Is There a Heaven for Hardwood Floors? Part 2February 28, 2014
Once you’ve read “Is There a Heaven for Hardwood Floors?: Part 1,” it is time for Part 2: Now that I’ve taken out my floor, what do I do with all this wood?
So, you or someone you’ve paid have now removed that old floor from your house to make room for the shining (or matte or hand-scraped) new floor of your dreams. But what to do with all the wood that’s just come out? If it seems like an unforgivable waste to just chuck it out with the trash, that’s because it is. One punishable by focused disdain from tree-huggers, wood-lovers, creative types, and just plain practical people the world over.
Hardwood Flooring Salvage Options
If you’ve hired someone to take out your floors, it’s likely you’ve already talked to them about salvaging the wood for re-use as flooring. You may have even been able to arrange for the cost of removal to be lowered in exchange for the reusable material. Salvaging is definitely the most lucrative of the options for hardwood disposal, but it also requires the most care in removal.
If you took out the floor yourself, first off, kudos to you for a difficult job completed. If you think you have done a careful enough removal job to resell the wood as flooring, and if it is in good enough condition, it shouldn’t be too hard to find a home for it. Remember, it doesn’t need to be perfect—it will be refinished before it becomes a floor again—but it does need to have most of its tongues and grooves and have enough life left in it for at least one more (two or three is better) sanding and refinishing.
Exchanges like Craigslist and local remodeling or home improvement forums can be good places to find do-it-yourselfers in search of salvageable hardwood. They will want to take a look at the wood beforehand, of course, and they may not want all of it, depending on the condition.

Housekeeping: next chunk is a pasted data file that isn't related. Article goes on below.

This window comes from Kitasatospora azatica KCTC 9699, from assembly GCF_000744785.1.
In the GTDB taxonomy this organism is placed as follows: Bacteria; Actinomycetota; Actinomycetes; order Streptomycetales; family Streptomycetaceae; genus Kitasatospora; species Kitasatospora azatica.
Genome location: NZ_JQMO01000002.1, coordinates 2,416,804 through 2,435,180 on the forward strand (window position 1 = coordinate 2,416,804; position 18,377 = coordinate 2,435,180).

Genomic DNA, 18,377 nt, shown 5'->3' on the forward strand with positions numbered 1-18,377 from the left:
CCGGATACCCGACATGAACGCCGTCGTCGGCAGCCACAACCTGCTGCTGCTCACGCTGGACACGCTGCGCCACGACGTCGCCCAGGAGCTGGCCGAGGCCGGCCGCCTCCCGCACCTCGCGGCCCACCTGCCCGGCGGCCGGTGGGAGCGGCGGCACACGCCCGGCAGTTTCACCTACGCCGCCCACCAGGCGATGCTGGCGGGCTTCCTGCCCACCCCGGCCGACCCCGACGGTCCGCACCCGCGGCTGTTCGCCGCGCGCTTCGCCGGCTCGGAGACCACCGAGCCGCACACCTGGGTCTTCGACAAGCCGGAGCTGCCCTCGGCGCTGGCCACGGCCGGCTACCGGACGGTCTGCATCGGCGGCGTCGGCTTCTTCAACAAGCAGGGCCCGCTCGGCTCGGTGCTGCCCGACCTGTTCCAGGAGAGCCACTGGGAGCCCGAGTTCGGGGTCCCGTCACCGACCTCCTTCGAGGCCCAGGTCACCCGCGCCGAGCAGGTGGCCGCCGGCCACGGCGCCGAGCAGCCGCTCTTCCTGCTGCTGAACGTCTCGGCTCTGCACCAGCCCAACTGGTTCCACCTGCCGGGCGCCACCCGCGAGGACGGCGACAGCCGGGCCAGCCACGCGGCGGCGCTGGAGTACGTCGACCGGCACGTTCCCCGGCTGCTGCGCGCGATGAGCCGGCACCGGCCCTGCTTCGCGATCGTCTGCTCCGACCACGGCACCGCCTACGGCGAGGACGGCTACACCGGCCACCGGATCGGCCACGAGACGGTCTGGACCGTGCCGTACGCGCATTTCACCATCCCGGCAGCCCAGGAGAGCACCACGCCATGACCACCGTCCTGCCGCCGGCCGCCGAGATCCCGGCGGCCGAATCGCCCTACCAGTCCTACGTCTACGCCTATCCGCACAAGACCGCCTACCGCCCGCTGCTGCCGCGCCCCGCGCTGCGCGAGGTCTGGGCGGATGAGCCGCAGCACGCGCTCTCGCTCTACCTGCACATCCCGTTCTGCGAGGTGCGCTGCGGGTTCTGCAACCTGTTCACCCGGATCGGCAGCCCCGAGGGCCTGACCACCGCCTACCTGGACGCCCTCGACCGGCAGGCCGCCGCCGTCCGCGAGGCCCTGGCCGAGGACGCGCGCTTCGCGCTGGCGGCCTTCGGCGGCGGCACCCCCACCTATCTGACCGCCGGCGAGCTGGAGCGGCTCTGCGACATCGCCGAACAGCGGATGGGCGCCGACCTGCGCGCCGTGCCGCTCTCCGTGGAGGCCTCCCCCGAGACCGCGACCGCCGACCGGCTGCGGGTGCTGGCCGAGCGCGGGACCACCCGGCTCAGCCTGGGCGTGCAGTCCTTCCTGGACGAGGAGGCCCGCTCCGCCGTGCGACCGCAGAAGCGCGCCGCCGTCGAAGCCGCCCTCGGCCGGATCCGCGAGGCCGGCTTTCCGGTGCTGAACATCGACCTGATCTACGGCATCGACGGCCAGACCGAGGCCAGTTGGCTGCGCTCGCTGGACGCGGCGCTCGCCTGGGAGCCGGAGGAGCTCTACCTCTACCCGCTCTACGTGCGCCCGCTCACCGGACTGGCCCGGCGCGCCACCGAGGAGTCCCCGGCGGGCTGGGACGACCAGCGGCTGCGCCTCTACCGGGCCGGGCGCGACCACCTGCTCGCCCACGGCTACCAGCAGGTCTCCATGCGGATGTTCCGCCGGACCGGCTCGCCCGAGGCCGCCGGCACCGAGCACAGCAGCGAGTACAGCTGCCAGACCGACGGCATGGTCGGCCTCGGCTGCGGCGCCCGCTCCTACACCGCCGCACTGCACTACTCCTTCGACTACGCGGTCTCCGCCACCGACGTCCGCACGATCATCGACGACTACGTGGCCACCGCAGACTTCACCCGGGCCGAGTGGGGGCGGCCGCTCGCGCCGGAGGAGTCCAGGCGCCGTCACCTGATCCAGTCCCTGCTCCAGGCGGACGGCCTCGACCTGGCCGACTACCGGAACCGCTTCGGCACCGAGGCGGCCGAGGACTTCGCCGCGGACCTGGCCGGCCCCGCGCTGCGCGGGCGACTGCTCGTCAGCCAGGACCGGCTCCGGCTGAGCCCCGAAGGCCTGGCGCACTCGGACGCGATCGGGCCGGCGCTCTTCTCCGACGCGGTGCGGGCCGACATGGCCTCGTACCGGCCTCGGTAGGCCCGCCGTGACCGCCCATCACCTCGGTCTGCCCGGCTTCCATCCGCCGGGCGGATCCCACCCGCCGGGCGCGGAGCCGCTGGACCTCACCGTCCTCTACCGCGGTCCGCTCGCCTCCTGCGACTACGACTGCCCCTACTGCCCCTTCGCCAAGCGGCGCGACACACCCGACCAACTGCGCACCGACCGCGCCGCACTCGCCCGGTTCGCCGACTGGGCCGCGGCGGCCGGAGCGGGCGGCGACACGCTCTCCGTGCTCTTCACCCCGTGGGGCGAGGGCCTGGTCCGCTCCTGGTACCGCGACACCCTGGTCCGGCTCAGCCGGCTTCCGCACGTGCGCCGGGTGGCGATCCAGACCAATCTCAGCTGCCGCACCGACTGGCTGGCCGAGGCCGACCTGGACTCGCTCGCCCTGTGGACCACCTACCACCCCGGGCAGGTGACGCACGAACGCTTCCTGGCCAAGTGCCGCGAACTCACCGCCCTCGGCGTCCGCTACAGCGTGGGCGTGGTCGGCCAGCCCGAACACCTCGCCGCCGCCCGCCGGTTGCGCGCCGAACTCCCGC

Remember that, even once they acquire your wood, they are going to have to refinish and install it, and they may find that some of what you both thought would be usable won’t be. Consequently, you shouldn’t expect to resell the wood at more than a fraction of what you would pay for salvaged wood at a store, but you will have the satisfaction of knowing that your old floor is going to a caring home.
On this note, if your wood is in good condition (i.e. if you took it out only because you wanted something different) you may want to call around to local flooring contractors or stores that specialize in salvaged wood flooring. Like do-it-yourself salvagers, they may not want all of it, but they are more likely to be able to use questionable pieces and they will likely come and collect the wood from your home, saving you on transportation hassle.
Donate: If your floor is healthy enough for a second life as a floor, consider donating it to an organization like Habitat for Humanity. They often have professional volunteers who can help them turn your old floor into a beautiful new one for a family that will be grateful to have it.
Hardwood Flooring Repurpose Options
Some hardwood floors have undergone resanding and refinishing too many times to ever be used as flooring again. This may well be why you chose to take it out. Likewise, if you took the flooring out yourself, you may have been able to save good-sized lengths of wood, but not the more delicate tongues and grooves that make it usable as flooring. All is not lost.